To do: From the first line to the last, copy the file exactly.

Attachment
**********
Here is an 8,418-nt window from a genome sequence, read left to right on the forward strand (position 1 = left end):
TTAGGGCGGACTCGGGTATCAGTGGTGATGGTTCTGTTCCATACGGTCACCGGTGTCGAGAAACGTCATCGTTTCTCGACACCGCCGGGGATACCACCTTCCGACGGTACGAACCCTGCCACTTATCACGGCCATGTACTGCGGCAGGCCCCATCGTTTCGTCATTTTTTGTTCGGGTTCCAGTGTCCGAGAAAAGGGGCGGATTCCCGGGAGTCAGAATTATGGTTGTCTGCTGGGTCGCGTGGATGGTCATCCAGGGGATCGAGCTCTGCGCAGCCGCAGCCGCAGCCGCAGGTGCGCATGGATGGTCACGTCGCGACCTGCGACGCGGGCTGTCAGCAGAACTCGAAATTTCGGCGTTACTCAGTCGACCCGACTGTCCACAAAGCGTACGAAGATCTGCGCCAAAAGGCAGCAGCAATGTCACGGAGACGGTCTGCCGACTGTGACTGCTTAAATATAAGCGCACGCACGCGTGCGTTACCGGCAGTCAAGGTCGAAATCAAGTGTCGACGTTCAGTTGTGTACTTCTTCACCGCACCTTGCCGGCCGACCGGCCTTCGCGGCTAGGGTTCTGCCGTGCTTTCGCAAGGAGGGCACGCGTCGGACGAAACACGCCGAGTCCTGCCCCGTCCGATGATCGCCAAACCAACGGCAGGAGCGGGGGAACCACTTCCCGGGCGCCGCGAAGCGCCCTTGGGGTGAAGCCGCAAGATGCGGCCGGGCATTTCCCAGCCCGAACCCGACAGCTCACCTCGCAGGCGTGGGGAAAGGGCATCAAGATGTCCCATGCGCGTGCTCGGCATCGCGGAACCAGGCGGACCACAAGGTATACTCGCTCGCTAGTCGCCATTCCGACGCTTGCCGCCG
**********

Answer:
Here is an 8,418-nt window from a genome sequence, read left to right on the forward strand (position 1 = left end):
TTAGGGCGGACTCGGGTATCAGTGGTGATGGTTCTGTTCCATACGGTCACCGGTGTCGAGAAACGTCATCGTTTCTCGACACCGCCGGGGATACCACCTTCCGACGGTACGAACCCTGCCACTTATCACGGCCATGTACTGCGGCAGGCCCCATCGTTTCGTCATTTTTTGTTCGGGTTCCAGTGTCCGAGAAAAGGGGCGGATTCCCGGGAGTCAGAATTATGGTTGTCTGCTGGGTCGCGTGGATGGTCATCCAGGGGATCGAGCTCTGCGCAGCCGCAGCCGCAGCCGCAGGTGCGCATGGATGGTCACGTCGCGACCTGCGACGCGGGCTGTCAGCAGAACTCGAAATTTCGGCGTTACTCAGTCGACCCGACTGTCCACAAAGCGTACGAAGATCTGCGCCAAAAGGCAGCAGCAATGTCACGGAGACGGTCTGCCGACTGTGACTGCTTAAATATAAGCGCACGCACGCGTGCGTTACCGGCAGTCAAGGTCGAAATCAAGTGTCGACGTTCAGTTGTGTACTTCTTCACCGCACCTTGCCGGCCGACCGGCCTTCGCGGCTAGGGTTCTGCCGTGCTTTCGCAAGGAGGGCACGCGTCGGACGAAACACGCCGAGTCCTGCCCCGTCCGATGATCGCCAAACCAACGGCAGGAGCGGGGGAACCACTTCCCGGGCGCCGCGAAGCGCCCTTGGGGTGAAGCCGCAAGATGCGGCCGGGCATTTCCCAGCCCGAACCCGACAGCTCACCTCGCAGGCGTGGGGAAAGGGCATCAAGATGTCCCATGCGCGTGCTCGGCATCGCGGAACCAGGCGGACCACAAGGTATACTCGCTCGCTAGTCGCCATTCCGACGCTTGCCGCCG